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If Google Street View is available, the image is from the best available vantage point looking, if possible, towards the location of the monument. Where it is not available, the satellite view is shown instead.
Latitude: 52.0089 / 52°0'32"N
Longitude: -5.0604 / 5°3'37"W
OS Eastings: 190056
OS Northings: 238923
OS Grid: SM900389
Mapcode National: GBR CG.HMGC
Mapcode Global: VH1QD.7RMT
Entry Name: Garn Fechan Camp
Source ID: 2749
Cadw Legacy ID: PE471
Schedule Class: Defence
County: Pembrokeshire (Sir Benfro)
Community: Pencaer (Pen-caer)
Traditional County: Pembrokeshire
The monument comprises the remains of a hillfort, which probably dates to the Iron Age period (c. 800 BC - AD 74, the Roman conquest of Wales). Hillforts must have formed symbols of power within the landscape, while their function may have had as much to do with ostentation and display as defence. Garn Fechan consists of a complex and multi phase sequence of defences occupying a commanding craggy hill at 200m above sea level. The most of prominent of which is an enclosure defined by collapsed stone rampart surviving to c 0.7m internally and up to 2.6m externally. The enclosure is square in plan, 90m across and incorporates rocky outcrops in its circuit. Down-slope on the east side there are other lines of both earth and stone-built ramparts through which the original entrance passed. Each rampart seems to have had expanded terminals and a slight in turn at the entrance. On the west side a further rampart defines an annexe down-slope of the main enclosure. The interior has evidence of a number of hut circles and there are several rectangular structures built against the ramparts. Some hut circles underlie sections of rampart and are probably associated with an earlier phase of the fort represented by earth built banks within and partly without later defences.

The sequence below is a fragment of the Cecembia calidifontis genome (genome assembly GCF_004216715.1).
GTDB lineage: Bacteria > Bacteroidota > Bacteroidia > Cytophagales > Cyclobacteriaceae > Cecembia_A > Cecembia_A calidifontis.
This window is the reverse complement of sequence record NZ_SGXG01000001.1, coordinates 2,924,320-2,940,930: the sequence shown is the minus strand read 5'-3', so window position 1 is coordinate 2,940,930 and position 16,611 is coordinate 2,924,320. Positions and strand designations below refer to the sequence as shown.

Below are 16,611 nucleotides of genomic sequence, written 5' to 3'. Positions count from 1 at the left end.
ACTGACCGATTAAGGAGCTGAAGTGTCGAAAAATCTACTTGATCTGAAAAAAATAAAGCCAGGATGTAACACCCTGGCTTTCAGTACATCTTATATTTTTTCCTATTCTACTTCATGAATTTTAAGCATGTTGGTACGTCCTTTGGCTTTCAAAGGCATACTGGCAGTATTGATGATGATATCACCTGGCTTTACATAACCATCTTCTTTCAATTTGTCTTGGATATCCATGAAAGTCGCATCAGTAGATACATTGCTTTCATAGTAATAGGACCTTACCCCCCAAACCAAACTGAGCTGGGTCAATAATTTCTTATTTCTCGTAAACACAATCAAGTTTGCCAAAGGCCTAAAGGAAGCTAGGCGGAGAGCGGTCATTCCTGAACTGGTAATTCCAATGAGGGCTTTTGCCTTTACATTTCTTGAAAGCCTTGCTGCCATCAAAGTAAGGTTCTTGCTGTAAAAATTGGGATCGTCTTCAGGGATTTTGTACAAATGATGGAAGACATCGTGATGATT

The monument is of national importance for its potential to enhance our knowledge of later prehistoric defensive organisation and settlement. The site forms an important element within the wider later prehistoric context and within the surrounding landscape. The site is well preserved and retains considerable archaeological potential. There is a strong probability of the presence of evidence relating to chronology, building techniques and functional detail.
The scheduled area comprises the remains described and areas around them within which related evidence may be expected to survive.